This text will identify how the coral reef ecosystem functions, its components, including its biotic, abiotic, biogeochemical services, carbon cycle, and examine some of the threats both natural and man-made that coral-reefs are presently facing and can be anticipated to face into the future, such as damage to its resilience and the loss of its capacity to provide ecological facilities into the future. Conservation methods will be examined as to what the best methods of preserving the elements of the reefs are, both locally, and its broader marine environment.
Coral reefs are composed of some of the most unique ecosystems in the world, with thousands of different species inhabiting its areas. They provide for a wide array of goods and services such as seafood, tourism and recreation, bleaching, as well as providing scientific research into marine species and its environment. Coral reefs are estimated to comprise only about 0.1 to 0.5% of the ocean floor (Grenfell 1997), yet close to 1/3 of the marine fish can be discovered on coral reefs (McAlister 1991). Coral reefs, operate by the identical laws as similar ecosystems, however, there is a propensity to regard them as unique as a result of their structural intricacy and high internal cycling. In terms of biotic functions within the ecosystem, coral reefs provide one the most diverse areas for nourishing a wide variety of different species. Often, the species are an integral part of maintaining the coral reef itself, providing it with the resilience necessary to resist the effects of degradation and erosion over time. Another biotic function involves the migration of species such as marine fish and urchin, providing a transfer of sustenance from one area to another, reinforcing sea grass, algae with necessary nutrients.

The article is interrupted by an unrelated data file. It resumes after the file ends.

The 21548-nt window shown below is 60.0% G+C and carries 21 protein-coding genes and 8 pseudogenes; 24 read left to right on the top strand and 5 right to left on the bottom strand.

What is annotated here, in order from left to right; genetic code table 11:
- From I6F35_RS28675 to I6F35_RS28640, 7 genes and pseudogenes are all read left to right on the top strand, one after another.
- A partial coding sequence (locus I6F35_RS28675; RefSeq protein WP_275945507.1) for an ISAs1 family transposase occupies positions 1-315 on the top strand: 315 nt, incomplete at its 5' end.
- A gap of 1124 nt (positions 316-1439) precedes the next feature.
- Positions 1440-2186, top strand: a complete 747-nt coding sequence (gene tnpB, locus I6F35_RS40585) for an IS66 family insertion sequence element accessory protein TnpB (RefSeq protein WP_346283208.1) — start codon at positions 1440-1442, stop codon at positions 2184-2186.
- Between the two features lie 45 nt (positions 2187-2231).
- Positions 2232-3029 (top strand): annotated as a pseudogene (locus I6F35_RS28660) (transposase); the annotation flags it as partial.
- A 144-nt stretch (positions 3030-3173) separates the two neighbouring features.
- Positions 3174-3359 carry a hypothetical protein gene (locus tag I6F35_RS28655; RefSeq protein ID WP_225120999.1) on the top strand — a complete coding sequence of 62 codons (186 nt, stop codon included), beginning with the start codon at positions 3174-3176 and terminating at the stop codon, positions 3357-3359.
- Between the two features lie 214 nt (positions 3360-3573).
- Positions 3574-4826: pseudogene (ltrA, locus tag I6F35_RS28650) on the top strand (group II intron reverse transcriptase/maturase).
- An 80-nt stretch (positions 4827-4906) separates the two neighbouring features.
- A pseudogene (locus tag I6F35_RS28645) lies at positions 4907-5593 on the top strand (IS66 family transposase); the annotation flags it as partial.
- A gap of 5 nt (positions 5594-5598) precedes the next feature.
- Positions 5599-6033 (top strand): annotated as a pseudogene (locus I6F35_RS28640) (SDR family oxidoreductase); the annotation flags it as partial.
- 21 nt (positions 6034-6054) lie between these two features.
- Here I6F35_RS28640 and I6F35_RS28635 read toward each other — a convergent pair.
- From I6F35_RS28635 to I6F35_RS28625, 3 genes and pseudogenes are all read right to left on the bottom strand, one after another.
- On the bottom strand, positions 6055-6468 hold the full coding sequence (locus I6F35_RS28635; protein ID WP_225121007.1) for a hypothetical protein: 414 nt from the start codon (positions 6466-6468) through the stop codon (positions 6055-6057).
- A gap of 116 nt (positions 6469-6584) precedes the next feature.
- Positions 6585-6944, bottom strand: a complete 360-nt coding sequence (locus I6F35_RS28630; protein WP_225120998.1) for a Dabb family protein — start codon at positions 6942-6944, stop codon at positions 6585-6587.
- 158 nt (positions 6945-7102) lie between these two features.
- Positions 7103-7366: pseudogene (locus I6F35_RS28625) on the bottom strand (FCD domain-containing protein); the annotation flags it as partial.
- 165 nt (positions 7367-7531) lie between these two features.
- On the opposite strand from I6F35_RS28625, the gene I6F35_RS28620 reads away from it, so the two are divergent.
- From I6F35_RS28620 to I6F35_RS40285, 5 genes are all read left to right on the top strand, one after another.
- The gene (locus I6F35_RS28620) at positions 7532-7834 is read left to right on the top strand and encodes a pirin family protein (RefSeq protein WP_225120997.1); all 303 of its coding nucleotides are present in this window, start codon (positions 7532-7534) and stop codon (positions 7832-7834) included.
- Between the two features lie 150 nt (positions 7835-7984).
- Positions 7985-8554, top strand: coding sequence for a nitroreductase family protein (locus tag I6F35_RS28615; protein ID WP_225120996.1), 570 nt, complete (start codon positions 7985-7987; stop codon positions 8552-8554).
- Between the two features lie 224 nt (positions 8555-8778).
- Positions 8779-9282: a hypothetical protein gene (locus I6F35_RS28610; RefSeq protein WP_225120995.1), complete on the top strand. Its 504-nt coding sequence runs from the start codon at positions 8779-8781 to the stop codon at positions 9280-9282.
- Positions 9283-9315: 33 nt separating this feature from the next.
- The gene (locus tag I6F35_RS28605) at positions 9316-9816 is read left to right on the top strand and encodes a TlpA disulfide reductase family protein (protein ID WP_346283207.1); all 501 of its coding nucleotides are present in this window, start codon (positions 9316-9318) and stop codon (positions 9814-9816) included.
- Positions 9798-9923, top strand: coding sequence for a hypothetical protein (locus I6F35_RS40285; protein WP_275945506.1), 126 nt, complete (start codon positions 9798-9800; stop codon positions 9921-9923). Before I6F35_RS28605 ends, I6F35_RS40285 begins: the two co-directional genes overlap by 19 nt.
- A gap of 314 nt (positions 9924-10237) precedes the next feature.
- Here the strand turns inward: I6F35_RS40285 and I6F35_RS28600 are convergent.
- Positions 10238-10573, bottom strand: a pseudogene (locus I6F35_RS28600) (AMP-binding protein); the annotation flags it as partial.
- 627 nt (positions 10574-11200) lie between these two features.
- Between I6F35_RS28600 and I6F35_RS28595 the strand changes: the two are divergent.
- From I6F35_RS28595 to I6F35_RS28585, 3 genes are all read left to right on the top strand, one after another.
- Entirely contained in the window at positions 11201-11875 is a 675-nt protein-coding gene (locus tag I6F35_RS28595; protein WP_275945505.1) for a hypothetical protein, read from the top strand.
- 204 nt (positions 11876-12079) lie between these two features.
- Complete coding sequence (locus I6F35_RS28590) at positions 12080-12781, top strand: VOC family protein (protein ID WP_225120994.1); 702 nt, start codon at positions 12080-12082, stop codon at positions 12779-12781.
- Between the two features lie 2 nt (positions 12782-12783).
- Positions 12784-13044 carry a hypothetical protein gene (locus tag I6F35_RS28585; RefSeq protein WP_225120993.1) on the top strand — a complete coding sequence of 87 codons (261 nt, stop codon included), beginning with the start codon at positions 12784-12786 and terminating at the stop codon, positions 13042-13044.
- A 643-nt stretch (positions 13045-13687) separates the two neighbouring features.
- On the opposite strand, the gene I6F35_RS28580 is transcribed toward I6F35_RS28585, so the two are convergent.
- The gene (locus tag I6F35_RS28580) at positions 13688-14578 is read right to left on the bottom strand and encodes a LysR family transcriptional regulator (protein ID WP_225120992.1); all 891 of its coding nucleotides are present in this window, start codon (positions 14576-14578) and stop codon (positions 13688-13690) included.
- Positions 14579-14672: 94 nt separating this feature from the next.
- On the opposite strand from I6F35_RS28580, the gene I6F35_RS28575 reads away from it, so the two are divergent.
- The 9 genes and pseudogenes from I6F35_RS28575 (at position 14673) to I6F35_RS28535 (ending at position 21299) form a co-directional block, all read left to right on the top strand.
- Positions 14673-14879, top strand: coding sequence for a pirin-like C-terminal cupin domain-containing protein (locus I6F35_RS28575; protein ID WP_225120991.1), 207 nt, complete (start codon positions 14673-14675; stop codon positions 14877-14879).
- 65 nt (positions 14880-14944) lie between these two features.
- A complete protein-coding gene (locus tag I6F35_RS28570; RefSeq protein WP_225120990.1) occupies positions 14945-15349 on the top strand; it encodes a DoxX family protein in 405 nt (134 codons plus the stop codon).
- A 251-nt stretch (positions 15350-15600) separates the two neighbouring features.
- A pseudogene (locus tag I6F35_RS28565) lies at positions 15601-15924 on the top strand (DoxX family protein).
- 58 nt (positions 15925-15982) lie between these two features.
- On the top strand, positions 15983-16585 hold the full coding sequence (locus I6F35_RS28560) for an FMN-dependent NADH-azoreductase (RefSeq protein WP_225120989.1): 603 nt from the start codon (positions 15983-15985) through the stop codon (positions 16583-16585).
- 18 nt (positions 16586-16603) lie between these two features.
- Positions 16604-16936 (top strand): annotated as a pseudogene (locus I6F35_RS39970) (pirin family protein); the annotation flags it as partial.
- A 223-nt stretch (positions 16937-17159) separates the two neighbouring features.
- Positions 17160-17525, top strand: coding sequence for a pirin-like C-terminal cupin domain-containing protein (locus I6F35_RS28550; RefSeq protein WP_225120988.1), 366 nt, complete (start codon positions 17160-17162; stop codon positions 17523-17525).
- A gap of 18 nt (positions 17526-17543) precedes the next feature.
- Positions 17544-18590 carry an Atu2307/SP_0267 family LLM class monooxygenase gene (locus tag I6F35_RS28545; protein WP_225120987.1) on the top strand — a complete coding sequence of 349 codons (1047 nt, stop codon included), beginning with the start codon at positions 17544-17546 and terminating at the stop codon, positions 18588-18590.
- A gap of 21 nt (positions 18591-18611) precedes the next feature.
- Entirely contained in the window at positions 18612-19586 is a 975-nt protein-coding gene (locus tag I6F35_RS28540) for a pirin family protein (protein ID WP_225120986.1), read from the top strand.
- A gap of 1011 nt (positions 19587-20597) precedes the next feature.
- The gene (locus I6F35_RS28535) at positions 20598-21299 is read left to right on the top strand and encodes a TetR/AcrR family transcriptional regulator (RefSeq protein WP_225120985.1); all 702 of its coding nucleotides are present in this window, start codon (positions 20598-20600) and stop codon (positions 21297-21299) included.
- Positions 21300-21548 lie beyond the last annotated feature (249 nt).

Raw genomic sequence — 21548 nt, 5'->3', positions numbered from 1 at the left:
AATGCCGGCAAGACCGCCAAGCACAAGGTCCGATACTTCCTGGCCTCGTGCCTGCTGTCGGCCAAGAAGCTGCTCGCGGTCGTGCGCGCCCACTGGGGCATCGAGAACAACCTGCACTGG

Abiotic functions of coral reefs involve their influence on the natural environment with respect to areas such as light, motion, temperature, depth and nutrients. These factors determine a given organism’s ability to survive in the habitat. For example, the amount of exposure to light has an influence on the growth rate of plants.
The Biogeochemical cycle refers to the flow of matter, both Biotic and Abiotic, through a retraction of the geological, biological, and chemical components of the various cycles. A continuous recycling of the living cells is necessary in order for organisms to survive. Common coral reef cycles include; Carbon, nutrient, water, phosphorous and oxygen cycles.
The coral reef carbon cycle is unique in that includes both biotic (photosynthesis and respiration) and abiotic functions, carbon metabolism. Due to the carbon production, coral reefs act as a significant contributor to C02 sources in the environment.
Human activity in the coral reefs is one of the main factors in their degradation and decline. Depletion of resources results from over-fishing, leaving the remaining stock vulnerable to natural disasters. Oil Drilling and coal mining are especially destructive as they remove resources and pollute the waters in the same process, weakening its stability and leaving invulnerable to the invasion of another organism such as Algae. In order for coral reefs to be sustainable into the future, it is imperative that man curtail his commercial activities in these waters. Too much tourism can also impact the delicate balance that exists.
Going forward, in order for coral reefs to maintain their supply of fish, strict limits must be enforced to protect against over-fishing. Many of the more destructive forms of fishing such as dynamite and cyanide fishing should be banned outright. Replenishment of corals can now be accomplished by artificial means by a process defined as mineral accretion, whereby limestone can be integrated with small amount of electricity, providing a good habitat for juvenile coral to grow. Institutions such as the “Global Coral Reef Alliance, that produce coral, and do research and development on reversing the damage done to coral reefs” (GCRA 2015) should be on everyone’s list of institutions to support, that cares about the preserving the coral reef ecosystem which is so critical to our own environment.
- Grenfell, Craig, G., 1991. Coral-Reef Management. In: Dubinsky, Z. (Ed.), Ecosystems of the World 25: Coral Reefs. Elsevier, New York, pp. 453 – 467.
- McAllister, D.E., 1991. What is the status of the world’s coral reef fishes? Sea Wind 5, 14 – 18.
- Global Coral Reef Alliance. (n.d.). Retrieved April 25, 2016, from http://www.globalcoral.org/